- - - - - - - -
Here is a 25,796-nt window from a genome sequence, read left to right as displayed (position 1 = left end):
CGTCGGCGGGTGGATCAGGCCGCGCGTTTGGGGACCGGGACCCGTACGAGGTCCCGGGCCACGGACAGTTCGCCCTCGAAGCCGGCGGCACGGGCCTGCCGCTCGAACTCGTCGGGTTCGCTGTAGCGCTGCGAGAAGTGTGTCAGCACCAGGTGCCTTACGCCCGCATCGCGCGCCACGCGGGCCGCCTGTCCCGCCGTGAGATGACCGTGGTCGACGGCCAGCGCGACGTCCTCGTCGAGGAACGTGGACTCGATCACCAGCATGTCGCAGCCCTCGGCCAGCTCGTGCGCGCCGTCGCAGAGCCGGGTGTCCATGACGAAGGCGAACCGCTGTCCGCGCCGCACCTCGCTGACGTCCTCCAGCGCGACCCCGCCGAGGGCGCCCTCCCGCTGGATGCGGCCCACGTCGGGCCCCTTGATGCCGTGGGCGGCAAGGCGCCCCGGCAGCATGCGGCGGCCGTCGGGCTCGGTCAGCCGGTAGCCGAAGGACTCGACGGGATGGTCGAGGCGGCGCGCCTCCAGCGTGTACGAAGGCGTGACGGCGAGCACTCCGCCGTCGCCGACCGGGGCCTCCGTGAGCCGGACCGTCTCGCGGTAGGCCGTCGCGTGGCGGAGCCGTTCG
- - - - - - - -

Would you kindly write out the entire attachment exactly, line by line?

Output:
Here is a 25,796-nt window from a genome sequence, read left to right as displayed (position 1 = left end):
CGTCGGCGGGTGGATCAGGCCGCGCGTTTGGGGACCGGGACCCGTACGAGGTCCCGGGCCACGGACAGTTCGCCCTCGAAGCCGGCGGCACGGGCCTGCCGCTCGAACTCGTCGGGTTCGCTGTAGCGCTGCGAGAAGTGTGTCAGCACCAGGTGCCTTACGCCCGCATCGCGCGCCACGCGGGCCGCCTGTCCCGCCGTGAGATGACCGTGGTCGACGGCCAGCGCGACGTCCTCGTCGAGGAACGTGGACTCGATCACCAGCATGTCGCAGCCCTCGGCCAGCTCGTGCGCGCCGTCGCAGAGCCGGGTGTCCATGACGAAGGCGAACCGCTGTCCGCGCCGCACCTCGCTGACGTCCTCCAGCGCGACCCCGCCGAGGGCGCCCTCCCGCTGGATGCGGCCCACGTCGGGCCCCTTGATGCCGTGGGCGGCAAGGCGCCCCGGCAGCATGCGGCGGCCGTCGGGCTCGGTCAGCCGGTAGCCGAAGGACTCGACGGGATGGTCGAGGCGGCGCGCCTCCAGCGTGTACGAAGGCGTGACGGCGAGCACTCCGCCGTCGCCGACCGGGGCCTCCGTGAGCCGGACCGTCTCGCGGTAGGCCGTCGCGTGGCGGAGCCGTTCG